In 2004, the Board restated its concerns that it appeared that DOE was “using the evaluation guideline of 25 rem exposure at the site boundary as a design criterion and an allowable dose to the public.” The Board continued:
This is contrary to the Board’s July 8, 1999 letter to the Deputy Secretary of Energy that states “the 25 rem evaluation guideline is not to be treated as a design acceptance criterion nor as a justification for nullifying the general design criteria relative to defense-in-depth safety measures.”
It is also contrary to DOE-STD-3009 that states that the 25 rem evaluation guideline “is not to be treated as a design acceptance criterion.” However, the Board continues to see 25 rem at the site boundary used as an acceptance criterion for the performance of confinement systems. The Board is concerned that in these examples DOE and its contractors are underestimating the significance of the performance requirements for a confinement ventilation system and are relying on questionable calculations of offsite doses to evaluate performance. [Emphasis added.]
The Board reiterates that the 25 rem evaluation guideline is solely to be used for guidance for the classification of safety controls, and not as an acceptable dose to the public for the purpose of designing or operating defense nuclear facilities.
https://www.dnfsb.gov/sites/default/files/document/10373/rec_2004-2_146.pdf , Recommendation 2004-2, pp. 2-3 (pp. 4-5 of pdf).
The Board, in its April 2022 Annual Report to Congress, states many more concerns about the Plutonium Facility and nuclear weapons operations at LANL. https://www.dnfsb.gov/documents/reports/reports-congress/32nd-annual-report-congress
Recently-released Biden Administration budget documents indicate that for Fiscal Year 2023 (FY 2023), beginning on October 1, 2022, the Administration is proposing a budget for Los Alamos National Laboratory of $4.6 billion, an overall increase of 21 percent. This compares with smaller figures for every year from 2015 through 2021: for FY 2021, the Congressional Budget Request for LANL was $3.68 billion; for FY 2020, $2.83 billion; for FY 2019, $2.78 billion; FY 2017, $2.4 billion; for FY 2016, $2.5 billion; and for FY 2015, $2.2 billion.
In a mere seven years, the budget requests for LANL have more than doubled. Nevertheless DOE has not prioritized the health and safety needs of the workers and the public to upgrade the Plutonium Facility passive ventilation system to a safety class active confinement ventilation system.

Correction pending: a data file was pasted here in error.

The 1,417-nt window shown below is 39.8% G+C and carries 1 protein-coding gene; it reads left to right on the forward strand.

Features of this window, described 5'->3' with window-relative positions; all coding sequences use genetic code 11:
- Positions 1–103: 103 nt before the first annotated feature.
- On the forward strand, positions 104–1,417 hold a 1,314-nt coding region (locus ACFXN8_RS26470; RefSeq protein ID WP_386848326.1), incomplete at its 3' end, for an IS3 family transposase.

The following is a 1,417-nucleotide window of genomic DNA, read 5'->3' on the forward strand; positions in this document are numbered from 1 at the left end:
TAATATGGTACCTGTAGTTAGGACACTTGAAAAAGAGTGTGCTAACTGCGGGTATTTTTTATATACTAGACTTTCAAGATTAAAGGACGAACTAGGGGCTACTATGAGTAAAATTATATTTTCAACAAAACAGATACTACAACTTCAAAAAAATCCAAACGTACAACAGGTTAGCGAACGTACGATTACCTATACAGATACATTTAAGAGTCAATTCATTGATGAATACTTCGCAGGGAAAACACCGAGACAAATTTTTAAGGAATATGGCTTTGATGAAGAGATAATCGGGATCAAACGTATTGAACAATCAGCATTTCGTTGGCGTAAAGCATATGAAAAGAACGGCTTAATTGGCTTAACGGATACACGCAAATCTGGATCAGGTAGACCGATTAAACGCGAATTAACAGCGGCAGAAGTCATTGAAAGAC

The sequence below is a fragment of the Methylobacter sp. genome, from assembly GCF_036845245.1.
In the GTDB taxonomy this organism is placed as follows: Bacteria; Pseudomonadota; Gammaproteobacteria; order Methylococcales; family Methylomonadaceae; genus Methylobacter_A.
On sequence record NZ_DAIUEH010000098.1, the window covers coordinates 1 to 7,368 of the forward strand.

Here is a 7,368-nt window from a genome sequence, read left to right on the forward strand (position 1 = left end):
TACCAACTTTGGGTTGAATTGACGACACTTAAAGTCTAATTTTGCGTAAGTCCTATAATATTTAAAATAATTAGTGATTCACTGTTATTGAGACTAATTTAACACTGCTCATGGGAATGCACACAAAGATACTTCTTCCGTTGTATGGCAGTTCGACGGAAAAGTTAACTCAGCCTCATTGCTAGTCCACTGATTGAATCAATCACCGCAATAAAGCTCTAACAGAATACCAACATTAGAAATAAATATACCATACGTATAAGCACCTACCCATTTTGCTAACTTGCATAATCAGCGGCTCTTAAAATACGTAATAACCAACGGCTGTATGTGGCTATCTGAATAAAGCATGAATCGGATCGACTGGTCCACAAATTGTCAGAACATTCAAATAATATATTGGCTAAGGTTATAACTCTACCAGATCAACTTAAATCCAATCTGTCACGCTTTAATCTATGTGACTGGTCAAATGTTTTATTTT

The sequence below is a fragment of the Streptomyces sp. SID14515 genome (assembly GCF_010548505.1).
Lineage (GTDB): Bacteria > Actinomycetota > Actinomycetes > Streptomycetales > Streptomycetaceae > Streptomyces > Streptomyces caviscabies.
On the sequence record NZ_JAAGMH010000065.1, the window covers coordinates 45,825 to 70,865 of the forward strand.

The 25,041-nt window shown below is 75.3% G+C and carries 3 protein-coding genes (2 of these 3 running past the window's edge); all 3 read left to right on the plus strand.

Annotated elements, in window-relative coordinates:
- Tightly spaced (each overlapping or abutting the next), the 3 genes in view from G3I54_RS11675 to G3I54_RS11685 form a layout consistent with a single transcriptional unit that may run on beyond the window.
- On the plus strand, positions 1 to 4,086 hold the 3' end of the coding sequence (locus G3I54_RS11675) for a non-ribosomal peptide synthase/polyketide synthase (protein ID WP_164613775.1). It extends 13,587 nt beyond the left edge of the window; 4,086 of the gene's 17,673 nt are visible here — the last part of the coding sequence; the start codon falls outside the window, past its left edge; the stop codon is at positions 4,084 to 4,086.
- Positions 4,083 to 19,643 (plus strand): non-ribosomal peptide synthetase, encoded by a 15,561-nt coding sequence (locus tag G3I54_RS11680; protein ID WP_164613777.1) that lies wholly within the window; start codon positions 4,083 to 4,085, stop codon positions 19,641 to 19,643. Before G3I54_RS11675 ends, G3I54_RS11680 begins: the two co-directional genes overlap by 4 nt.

Joni Arends, of CCNS, said, “It is irresponsible for a federal agency set to receive nearly one billion taxpayer dollars for plutonium operations at LANL in Fiscal Year 2023 will not to transition its ventilation system from passive to a safety class active confinement ventilation system. Our collective health and safety requires a safety class active confinement ventilation system in the LANL Plutonium Facility.”
- Move Over Chernobyl: Fukushima is Now Officially the Worst Nuclear Power Disaster in History, April 27, 2018 article by John LaForge in Counterpunch. https://www.counterpunch.org/2018/04/27/move-over-chernobyl-fukushima-is-now-officially-the-worst-nuclear-power-disaster-in-history/ April 26, 2022 was the 36th anniversary of the 1986 Chernobyl catastrophe.
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- Friday, April 29 from noon to 1 pm, at the corner of Guadalupe and East Alameda in Santa Fe, please join the weekly peaceful vigil of CCNS, Nuclear Watch New Mexico, and Veterans For Peace about the increasing presence of LANL in Santa Fe.
- Tuesday, May 3, 2022 from 9 am to 10:30 am MT, virtual presentation: “The Threat of Use of Nuclear Weapons and Russia’s War on Ukraine: Meeting the Legal and Political Challenge,” sponsored by the Arms Control Association, the Lawyers Committee on Nuclear Policy, and the Princeton University Program on Science and Global Security. Register Here
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• Daryl Kimball (Executive Director, Arms Control Association)